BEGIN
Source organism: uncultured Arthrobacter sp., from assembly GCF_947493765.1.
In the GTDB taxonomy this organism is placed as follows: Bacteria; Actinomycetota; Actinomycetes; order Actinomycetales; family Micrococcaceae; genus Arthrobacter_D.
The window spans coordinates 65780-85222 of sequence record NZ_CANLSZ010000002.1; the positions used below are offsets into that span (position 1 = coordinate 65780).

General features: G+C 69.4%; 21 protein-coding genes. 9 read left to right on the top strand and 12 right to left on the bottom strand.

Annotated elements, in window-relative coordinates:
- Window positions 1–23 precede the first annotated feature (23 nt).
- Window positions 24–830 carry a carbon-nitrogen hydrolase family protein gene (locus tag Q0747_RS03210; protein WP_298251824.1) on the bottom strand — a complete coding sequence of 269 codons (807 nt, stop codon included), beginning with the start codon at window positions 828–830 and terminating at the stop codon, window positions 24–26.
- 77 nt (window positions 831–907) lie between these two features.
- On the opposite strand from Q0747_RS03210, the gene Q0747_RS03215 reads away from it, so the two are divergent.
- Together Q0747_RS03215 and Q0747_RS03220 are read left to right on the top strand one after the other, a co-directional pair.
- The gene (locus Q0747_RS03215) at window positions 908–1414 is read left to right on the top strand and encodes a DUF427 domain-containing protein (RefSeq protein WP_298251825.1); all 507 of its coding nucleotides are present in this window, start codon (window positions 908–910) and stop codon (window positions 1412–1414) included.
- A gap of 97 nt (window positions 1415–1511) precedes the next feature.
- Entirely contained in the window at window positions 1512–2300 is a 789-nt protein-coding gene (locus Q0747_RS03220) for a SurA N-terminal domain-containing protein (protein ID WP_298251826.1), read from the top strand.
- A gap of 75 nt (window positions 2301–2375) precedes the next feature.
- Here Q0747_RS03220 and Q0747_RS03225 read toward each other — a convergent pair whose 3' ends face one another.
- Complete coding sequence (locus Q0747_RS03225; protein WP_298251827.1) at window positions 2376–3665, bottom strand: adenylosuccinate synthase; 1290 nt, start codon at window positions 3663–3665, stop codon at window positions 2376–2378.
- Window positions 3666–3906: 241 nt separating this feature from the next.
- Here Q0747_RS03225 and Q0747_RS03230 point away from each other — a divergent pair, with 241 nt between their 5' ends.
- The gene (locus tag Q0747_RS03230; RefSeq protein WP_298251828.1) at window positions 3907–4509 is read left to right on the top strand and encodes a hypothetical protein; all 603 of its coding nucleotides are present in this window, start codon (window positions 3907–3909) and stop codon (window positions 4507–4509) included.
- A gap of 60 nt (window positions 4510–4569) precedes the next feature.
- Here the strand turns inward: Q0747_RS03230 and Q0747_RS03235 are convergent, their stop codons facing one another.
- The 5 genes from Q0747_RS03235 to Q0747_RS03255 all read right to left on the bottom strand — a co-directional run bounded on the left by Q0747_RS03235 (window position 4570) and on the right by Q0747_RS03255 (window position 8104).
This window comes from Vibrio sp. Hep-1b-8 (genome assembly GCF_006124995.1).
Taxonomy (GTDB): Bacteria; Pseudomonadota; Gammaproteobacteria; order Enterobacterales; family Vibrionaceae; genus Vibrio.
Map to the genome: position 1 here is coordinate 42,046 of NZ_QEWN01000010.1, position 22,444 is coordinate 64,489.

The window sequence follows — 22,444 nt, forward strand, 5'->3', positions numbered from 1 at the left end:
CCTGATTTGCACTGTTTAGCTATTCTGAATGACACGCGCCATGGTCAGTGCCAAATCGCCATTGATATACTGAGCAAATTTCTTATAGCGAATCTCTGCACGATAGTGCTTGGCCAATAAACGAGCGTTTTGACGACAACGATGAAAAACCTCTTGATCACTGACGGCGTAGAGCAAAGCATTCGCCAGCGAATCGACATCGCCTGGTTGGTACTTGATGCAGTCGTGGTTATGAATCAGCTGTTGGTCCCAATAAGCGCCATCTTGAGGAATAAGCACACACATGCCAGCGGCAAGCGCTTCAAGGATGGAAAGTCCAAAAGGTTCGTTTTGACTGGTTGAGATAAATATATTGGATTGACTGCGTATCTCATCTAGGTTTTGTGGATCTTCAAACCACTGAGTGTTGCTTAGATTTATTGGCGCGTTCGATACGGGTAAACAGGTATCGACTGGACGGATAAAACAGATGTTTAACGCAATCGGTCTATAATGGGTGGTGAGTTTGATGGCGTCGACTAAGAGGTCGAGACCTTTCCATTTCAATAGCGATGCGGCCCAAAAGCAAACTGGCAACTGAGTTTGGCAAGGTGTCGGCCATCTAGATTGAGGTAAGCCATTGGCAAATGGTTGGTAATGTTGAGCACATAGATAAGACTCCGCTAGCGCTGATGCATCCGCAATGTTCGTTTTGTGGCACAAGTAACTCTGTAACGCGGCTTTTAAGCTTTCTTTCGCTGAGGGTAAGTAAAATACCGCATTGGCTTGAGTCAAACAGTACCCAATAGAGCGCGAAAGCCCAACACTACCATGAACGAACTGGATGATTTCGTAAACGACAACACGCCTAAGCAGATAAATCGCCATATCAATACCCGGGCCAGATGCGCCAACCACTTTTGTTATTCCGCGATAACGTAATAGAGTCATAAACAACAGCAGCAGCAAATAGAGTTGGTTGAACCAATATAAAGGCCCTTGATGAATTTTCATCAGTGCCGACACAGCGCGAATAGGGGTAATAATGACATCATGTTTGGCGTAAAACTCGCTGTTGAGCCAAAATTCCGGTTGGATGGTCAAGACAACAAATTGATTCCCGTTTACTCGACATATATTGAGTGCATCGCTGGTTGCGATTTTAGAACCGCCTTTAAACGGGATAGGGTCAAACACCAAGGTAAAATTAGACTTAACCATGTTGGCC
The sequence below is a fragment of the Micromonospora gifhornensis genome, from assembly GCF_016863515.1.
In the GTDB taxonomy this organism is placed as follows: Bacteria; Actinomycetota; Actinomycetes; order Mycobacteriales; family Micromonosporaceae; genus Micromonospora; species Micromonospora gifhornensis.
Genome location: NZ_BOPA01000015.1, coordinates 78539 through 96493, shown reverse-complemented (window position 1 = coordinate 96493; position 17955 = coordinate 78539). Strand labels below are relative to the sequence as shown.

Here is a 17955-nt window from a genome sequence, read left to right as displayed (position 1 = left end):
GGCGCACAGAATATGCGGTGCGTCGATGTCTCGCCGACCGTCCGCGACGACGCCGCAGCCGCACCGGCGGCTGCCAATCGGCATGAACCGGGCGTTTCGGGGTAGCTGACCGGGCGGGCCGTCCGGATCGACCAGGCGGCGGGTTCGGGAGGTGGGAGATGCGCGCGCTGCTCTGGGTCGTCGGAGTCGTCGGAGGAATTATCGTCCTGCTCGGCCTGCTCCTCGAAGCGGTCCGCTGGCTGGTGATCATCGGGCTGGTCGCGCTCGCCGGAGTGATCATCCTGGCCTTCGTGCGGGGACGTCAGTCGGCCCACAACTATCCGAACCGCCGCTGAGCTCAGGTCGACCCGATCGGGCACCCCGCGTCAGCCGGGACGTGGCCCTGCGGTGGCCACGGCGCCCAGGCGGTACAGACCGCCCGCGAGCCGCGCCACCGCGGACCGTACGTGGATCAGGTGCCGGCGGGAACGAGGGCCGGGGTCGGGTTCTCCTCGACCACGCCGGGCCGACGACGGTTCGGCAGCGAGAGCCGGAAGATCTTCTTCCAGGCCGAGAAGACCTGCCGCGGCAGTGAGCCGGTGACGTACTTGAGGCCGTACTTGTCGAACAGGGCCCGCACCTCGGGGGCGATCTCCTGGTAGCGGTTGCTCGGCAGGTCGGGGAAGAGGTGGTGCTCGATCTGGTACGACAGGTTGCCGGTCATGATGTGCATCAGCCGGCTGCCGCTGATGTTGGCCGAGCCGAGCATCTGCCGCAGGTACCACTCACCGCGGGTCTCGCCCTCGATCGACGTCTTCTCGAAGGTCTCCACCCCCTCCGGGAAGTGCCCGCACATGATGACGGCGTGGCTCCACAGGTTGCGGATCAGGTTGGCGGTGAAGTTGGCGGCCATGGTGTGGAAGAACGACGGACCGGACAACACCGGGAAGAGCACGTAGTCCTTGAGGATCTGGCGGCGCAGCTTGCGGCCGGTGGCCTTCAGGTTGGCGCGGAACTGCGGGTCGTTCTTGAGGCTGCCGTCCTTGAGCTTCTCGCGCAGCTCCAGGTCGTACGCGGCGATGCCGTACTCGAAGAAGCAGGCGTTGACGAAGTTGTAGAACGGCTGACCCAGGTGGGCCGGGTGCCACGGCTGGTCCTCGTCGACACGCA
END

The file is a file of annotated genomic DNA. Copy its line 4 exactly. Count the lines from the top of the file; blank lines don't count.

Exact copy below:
General features: G+C 69.4%; 21 protein-coding genes. 9 read left to right on the top strand and 12 right to left on the bottom strand.